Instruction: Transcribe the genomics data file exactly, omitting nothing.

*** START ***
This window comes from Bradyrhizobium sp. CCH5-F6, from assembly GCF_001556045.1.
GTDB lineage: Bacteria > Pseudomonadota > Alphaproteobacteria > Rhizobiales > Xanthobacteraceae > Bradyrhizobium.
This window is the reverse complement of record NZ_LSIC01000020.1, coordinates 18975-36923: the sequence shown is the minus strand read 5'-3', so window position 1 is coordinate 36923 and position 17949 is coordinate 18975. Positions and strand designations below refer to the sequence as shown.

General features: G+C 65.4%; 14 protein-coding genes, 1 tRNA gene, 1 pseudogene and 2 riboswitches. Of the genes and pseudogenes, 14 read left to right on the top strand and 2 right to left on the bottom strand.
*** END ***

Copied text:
This window comes from Bradyrhizobium sp. CCH5-F6, from assembly GCF_001556045.1.
GTDB lineage: Bacteria > Pseudomonadota > Alphaproteobacteria > Rhizobiales > Xanthobacteraceae > Bradyrhizobium.
This window is the reverse complement of record NZ_LSIC01000020.1, coordinates 18975-36923: the sequence shown is the minus strand read 5'-3', so window position 1 is coordinate 36923 and position 17949 is coordinate 18975. Positions and strand designations below refer to the sequence as shown.

General features: G+C 65.4%; 14 protein-coding genes, 1 tRNA gene, 1 pseudogene and 2 riboswitches. Of the genes and pseudogenes, 14 read left to right on the top strand and 2 right to left on the bottom strand.